THE 14th run of the Cinema One Originals Festival, titled “I am Original,” will showcase nine original feature films, six international films, 12 original short films, and two restored classics.
“All the films were chosen because we see something different in them,” Ronald Arguelles, Cinema One Originals festival director and channel head said in Filipino of the nine feature films, during the launch on Oct. 2 at the ELJ Bldg., in Quezon city.
“Cinema One Originals is a platform to discover new directors and writers who create unique stories which are different from those that have been produced,” he added.
The films will be shown in selected cinemas from Oct. 12 to 21.
“[The festival] celebrates individuality and the uniqueness of the voice of the filmmaker,” Mr. Arguelles told BusinessWorld shortly after the press launch.
The nine original feature films are:
• A Short History of a Few Bad Things. Described as a “serious comedy” by its director Keith Deligero, the movie, set in Cebu, is about a police detective who becomes obsessed in solving a series of murders no one is interested in investigating.
• Asuang by Raynier Brizuela is a mockumentary about Asuang, the God of Sin from Bikolano mythology, who, in a attempt to change his branding as a social media god, tries to save the world.
• Bagyong Bheverlyn by Charliebebs Gohetia is a comedy about a woman who has just had a bad breakup. When an upcoming super typhoon is about to hit the country, she realizes that it is her misery and tendency to express “hugot” quotes caused it. To save the country, she needs to find true happiness.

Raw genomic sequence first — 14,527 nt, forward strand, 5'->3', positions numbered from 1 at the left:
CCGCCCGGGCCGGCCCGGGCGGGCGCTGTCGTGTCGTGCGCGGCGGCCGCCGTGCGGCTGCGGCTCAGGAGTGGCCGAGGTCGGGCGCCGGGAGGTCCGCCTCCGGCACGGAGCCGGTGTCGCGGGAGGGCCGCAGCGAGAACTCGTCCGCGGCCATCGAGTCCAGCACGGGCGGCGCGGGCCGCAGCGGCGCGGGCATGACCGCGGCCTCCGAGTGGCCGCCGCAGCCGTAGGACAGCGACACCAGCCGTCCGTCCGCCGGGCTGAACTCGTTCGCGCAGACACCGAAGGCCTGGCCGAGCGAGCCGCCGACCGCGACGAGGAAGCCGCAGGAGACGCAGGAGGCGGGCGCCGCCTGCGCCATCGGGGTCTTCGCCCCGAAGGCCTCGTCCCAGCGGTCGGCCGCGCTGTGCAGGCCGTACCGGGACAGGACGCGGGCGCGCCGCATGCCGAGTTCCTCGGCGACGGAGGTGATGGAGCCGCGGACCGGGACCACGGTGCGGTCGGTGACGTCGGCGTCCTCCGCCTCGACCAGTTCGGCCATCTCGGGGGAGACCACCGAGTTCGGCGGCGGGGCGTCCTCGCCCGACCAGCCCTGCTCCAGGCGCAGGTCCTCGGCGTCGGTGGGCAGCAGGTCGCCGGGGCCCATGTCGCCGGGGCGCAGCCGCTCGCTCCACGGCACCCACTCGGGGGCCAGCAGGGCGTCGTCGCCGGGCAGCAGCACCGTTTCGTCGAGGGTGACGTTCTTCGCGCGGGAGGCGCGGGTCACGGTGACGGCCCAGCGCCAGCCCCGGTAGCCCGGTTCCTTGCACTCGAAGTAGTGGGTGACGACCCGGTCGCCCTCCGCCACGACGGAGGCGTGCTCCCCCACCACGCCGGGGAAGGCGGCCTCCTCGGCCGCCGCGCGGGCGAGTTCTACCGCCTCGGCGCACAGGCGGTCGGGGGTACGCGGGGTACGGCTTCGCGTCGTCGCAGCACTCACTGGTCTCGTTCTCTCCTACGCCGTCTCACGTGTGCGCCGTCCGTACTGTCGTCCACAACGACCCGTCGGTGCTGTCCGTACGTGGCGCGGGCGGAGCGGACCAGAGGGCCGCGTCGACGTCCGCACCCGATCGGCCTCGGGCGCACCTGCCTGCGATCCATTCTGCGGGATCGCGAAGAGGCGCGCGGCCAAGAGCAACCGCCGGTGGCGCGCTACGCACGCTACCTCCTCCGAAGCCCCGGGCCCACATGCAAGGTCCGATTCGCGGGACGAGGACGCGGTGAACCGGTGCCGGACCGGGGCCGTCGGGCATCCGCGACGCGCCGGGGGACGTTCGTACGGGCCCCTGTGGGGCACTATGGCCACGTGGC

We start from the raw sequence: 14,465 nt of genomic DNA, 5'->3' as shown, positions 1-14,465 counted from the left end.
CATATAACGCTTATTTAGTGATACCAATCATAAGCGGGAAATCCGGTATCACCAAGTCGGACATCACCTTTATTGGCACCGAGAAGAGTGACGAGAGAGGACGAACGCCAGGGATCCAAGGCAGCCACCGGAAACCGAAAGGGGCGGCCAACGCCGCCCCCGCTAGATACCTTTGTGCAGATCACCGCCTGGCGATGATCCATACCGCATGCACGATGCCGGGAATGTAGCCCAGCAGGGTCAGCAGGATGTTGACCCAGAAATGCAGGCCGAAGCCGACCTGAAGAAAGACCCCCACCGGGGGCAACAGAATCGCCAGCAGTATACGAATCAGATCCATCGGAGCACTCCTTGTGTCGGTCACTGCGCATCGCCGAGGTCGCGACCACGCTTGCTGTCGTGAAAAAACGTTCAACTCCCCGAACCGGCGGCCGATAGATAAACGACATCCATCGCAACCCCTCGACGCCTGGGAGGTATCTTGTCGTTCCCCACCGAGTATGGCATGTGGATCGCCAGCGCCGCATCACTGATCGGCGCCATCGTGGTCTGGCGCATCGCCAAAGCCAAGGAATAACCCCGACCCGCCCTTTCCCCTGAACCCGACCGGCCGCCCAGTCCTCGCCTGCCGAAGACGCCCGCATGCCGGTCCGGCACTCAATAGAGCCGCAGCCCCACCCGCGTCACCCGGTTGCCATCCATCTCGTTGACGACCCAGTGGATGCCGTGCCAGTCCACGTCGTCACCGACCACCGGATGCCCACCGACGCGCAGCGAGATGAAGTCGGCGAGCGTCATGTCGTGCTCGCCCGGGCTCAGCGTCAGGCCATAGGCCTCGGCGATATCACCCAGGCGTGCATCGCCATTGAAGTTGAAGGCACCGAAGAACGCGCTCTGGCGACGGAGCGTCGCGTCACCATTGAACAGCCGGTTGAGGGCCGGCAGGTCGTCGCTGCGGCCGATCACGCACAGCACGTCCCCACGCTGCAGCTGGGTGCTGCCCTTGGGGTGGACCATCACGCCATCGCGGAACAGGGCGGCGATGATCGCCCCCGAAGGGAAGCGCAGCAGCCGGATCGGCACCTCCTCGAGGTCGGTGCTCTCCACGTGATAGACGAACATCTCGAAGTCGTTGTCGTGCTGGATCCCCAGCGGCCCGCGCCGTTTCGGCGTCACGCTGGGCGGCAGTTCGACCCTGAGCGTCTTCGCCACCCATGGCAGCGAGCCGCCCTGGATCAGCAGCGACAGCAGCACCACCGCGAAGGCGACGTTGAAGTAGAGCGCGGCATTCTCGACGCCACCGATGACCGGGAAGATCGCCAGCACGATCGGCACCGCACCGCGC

• Double Twisting Double Back by Joseph Abello follows Badger, who aims to be the best gymnast in the country and works hard to impress her trainer. She goes out of her way to outperform her best friend Wasi.
• Hospicio, a satirical horror movie by Bobby Bonifacio, focuses on a drug addict who is in the Hospicio Nueva Vida. The patient enters the facility after her younger sister takes a bullet meant for her. But instead of helping patients recover, the facility is said to be a dangerous place.
• Mamu and a Mother Too, by Rod Singh, is about a middle-aged transgender sex worker and how she goes through life-changing circumstances when she takes responsibility for her transgender niece.
• Never Tear Us Apart (original title was Fisting) Director Whammy Alcazaren describes it as “portrait of a modern family.” The film follows Q, a spy who embarks on a final mission in search for the mysterious Shadow that may have taken his son and infected his wife.
• Pang MMK by John “Sweet” Lapus is based on a featured Maalaala Mo Kaya story from 20 years ago. It begins where the episode left off — a father leaving his family behind — and follows the son who had to take charge of his estranged father’s funeral and deal with chaos and drama as they reconnect as a family.
• Paglisan, an animated dramedy musical by Carl Joseph Papa, is about a middle-aged movie star who is diagnosed with Alzheimer’s disease and finds himself living in seclusion with his unhappy wife.
The international films to be shown in the festival are: Jia Zhang-Ke’s Ash is Purest White (China); Lukas Dhont’s Girl (Belgium), Marcelo Martinessi’s The Heiresses (Paraguay), Desiree Akhavan’s The Miseducation of Cameron Post (US/UK), Kim Yang-hee’s The Poet and the Boy (South Korea), and Kevin Macdonald’s Whitney (US/UK).
The festival will also screen two restored classics: Lupita Aquino-Kashiwahara’s Minsa’y Isang Gamu-gamo (1976) and Frank Gray, Jr.’s Omeng Satanasia (1977).
The nine films will be shown at the following cinemas: TriNoma, Glorietta, Gateway, Santolan Town Plaza, and Powerplant; at SM Cinelokal theaters in SM North EDSA, SM Megamall, SM Manila, and SM Sta. Mesa; and in the alternative cinemas FDCP Cinematheque Manila, Up Cine Adarna, Cinema ’76, Black Maria Theater, and Cinema Centenario.
Tickets cost P200 in the major and alternative cinemas and P150 at the SM CineLokal theaters. Students pay P150 in all cinemas. Festival passes are available ktx.abs-cbn.com. — Michelle Anne P. Soliman